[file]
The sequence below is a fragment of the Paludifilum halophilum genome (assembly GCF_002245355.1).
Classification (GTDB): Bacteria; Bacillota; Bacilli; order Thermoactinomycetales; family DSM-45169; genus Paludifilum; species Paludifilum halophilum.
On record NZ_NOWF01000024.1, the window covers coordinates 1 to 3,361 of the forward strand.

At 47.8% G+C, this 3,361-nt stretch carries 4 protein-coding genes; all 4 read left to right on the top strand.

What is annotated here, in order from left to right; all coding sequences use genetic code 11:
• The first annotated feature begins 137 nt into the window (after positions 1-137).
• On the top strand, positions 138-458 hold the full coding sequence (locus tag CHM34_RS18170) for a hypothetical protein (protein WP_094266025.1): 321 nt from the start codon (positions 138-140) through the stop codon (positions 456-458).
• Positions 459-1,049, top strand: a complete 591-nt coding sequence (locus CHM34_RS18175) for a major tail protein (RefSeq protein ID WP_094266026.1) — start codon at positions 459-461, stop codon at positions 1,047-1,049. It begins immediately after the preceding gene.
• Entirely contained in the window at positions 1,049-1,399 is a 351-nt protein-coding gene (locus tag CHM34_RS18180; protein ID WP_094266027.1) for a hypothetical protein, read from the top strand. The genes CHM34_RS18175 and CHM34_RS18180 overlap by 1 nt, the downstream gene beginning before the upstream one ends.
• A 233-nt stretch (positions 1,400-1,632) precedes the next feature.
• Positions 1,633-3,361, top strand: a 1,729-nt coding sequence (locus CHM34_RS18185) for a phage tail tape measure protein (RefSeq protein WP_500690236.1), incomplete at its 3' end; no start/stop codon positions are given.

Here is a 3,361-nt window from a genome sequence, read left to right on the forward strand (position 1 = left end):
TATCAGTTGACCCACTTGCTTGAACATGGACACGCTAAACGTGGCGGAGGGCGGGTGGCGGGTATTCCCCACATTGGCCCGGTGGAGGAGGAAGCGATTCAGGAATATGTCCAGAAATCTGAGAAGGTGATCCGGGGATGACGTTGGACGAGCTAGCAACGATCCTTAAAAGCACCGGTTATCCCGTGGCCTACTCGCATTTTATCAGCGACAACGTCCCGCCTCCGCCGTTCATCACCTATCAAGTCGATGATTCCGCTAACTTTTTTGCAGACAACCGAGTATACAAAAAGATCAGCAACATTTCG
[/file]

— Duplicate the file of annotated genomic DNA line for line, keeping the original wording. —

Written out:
The sequence below is a fragment of the Paludifilum halophilum genome (assembly GCF_002245355.1).
Classification (GTDB): Bacteria; Bacillota; Bacilli; order Thermoactinomycetales; family DSM-45169; genus Paludifilum; species Paludifilum halophilum.
On record NZ_NOWF01000024.1, the window covers coordinates 1 to 3,361 of the forward strand.

At 47.8% G+C, this 3,361-nt stretch carries 4 protein-coding genes; all 4 read left to right on the top strand.

What is annotated here, in order from left to right; all coding sequences use genetic code 11:
• The first annotated feature begins 137 nt into the window (after positions 1-137).
• On the top strand, positions 138-458 hold the full coding sequence (locus tag CHM34_RS18170) for a hypothetical protein (protein WP_094266025.1): 321 nt from the start codon (positions 138-140) through the stop codon (positions 456-458).
• Positions 459-1,049, top strand: a complete 591-nt coding sequence (locus CHM34_RS18175) for a major tail protein (RefSeq protein ID WP_094266026.1) — start codon at positions 459-461, stop codon at positions 1,047-1,049. It begins immediately after the preceding gene.
• Entirely contained in the window at positions 1,049-1,399 is a 351-nt protein-coding gene (locus tag CHM34_RS18180; protein ID WP_094266027.1) for a hypothetical protein, read from the top strand. The genes CHM34_RS18175 and CHM34_RS18180 overlap by 1 nt, the downstream gene beginning before the upstream one ends.
• A 233-nt stretch (positions 1,400-1,632) precedes the next feature.
• Positions 1,633-3,361, top strand: a 1,729-nt coding sequence (locus CHM34_RS18185) for a phage tail tape measure protein (RefSeq protein WP_500690236.1), incomplete at its 3' end; no start/stop codon positions are given.

Here is a 3,361-nt window from a genome sequence, read left to right on the forward strand (position 1 = left end):
TATCAGTTGACCCACTTGCTTGAACATGGACACGCTAAACGTGGCGGAGGGCGGGTGGCGGGTATTCCCCACATTGGCCCGGTGGAGGAGGAAGCGATTCAGGAATATGTCCAGAAATCTGAGAAGGTGATCCGGGGATGACGTTGGACGAGCTAGCAACGATCCTTAAAAGCACCGGTTATCCCGTGGCCTACTCGCATTTTATCAGCGACAACGTCCCGCCTCCGCCGTTCATCACCTATCAAGTCGATGATTCCGCTAACTTTTTTGCAGACAACCGAGTATACAAAAAGATCAGCAACATTTCG